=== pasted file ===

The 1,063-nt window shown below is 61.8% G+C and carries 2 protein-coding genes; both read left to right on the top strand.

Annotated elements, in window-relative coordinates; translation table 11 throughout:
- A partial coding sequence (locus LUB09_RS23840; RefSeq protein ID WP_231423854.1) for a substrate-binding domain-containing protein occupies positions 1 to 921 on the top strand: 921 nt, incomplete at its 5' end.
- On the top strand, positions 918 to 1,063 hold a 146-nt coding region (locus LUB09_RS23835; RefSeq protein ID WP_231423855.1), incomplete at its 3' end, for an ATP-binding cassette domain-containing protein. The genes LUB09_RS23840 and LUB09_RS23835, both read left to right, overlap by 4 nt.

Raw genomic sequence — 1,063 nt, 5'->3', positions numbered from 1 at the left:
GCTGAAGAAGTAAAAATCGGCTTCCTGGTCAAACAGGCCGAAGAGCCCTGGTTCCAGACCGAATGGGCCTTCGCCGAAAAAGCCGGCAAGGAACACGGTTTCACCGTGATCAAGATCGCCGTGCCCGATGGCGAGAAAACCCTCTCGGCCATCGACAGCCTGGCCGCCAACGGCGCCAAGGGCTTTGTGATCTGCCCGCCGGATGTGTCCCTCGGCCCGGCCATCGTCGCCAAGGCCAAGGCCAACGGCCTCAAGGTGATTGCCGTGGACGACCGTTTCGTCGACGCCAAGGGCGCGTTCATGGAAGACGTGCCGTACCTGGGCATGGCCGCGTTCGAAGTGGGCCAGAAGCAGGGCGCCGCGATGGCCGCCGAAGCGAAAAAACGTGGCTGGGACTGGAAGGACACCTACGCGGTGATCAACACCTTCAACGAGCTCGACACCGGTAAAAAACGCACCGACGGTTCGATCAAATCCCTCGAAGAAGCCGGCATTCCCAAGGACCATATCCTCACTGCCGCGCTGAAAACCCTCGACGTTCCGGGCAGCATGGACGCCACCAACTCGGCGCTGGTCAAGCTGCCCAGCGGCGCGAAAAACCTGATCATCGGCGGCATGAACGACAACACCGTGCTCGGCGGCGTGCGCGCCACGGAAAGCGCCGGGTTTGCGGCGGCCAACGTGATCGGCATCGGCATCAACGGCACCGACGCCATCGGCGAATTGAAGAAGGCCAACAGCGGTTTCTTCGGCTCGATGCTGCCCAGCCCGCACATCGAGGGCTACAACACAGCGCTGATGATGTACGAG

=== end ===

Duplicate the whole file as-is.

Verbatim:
The 1,063-nt window shown below is 61.8% G+C and carries 2 protein-coding genes; both read left to right on the top strand.

Annotated elements, in window-relative coordinates; translation table 11 throughout:
- A partial coding sequence (locus LUB09_RS23840; RefSeq protein ID WP_231423854.1) for a substrate-binding domain-containing protein occupies positions 1 to 921 on the top strand: 921 nt, incomplete at its 5' end.
- On the top strand, positions 918 to 1,063 hold a 146-nt coding region (locus LUB09_RS23835; RefSeq protein ID WP_231423855.1), incomplete at its 3' end, for an ATP-binding cassette domain-containing protein. The genes LUB09_RS23840 and LUB09_RS23835, both read left to right, overlap by 4 nt.

Raw genomic sequence — 1,063 nt, 5'->3', positions numbered from 1 at the left:
GCTGAAGAAGTAAAAATCGGCTTCCTGGTCAAACAGGCCGAAGAGCCCTGGTTCCAGACCGAATGGGCCTTCGCCGAAAAAGCCGGCAAGGAACACGGTTTCACCGTGATCAAGATCGCCGTGCCCGATGGCGAGAAAACCCTCTCGGCCATCGACAGCCTGGCCGCCAACGGCGCCAAGGGCTTTGTGATCTGCCCGCCGGATGTGTCCCTCGGCCCGGCCATCGTCGCCAAGGCCAAGGCCAACGGCCTCAAGGTGATTGCCGTGGACGACCGTTTCGTCGACGCCAAGGGCGCGTTCATGGAAGACGTGCCGTACCTGGGCATGGCCGCGTTCGAAGTGGGCCAGAAGCAGGGCGCCGCGATGGCCGCCGAAGCGAAAAAACGTGGCTGGGACTGGAAGGACACCTACGCGGTGATCAACACCTTCAACGAGCTCGACACCGGTAAAAAACGCACCGACGGTTCGATCAAATCCCTCGAAGAAGCCGGCATTCCCAAGGACCATATCCTCACTGCCGCGCTGAAAACCCTCGACGTTCCGGGCAGCATGGACGCCACCAACTCGGCGCTGGTCAAGCTGCCCAGCGGCGCGAAAAACCTGATCATCGGCGGCATGAACGACAACACCGTGCTCGGCGGCGTGCGCGCCACGGAAAGCGCCGGGTTTGCGGCGGCCAACGTGATCGGCATCGGCATCAACGGCACCGACGCCATCGGCGAATTGAAGAAGGCCAACAGCGGTTTCTTCGGCTCGATGCTGCCCAGCCCGCACATCGAGGGCTACAACACAGCGCTGATGATGTACGAG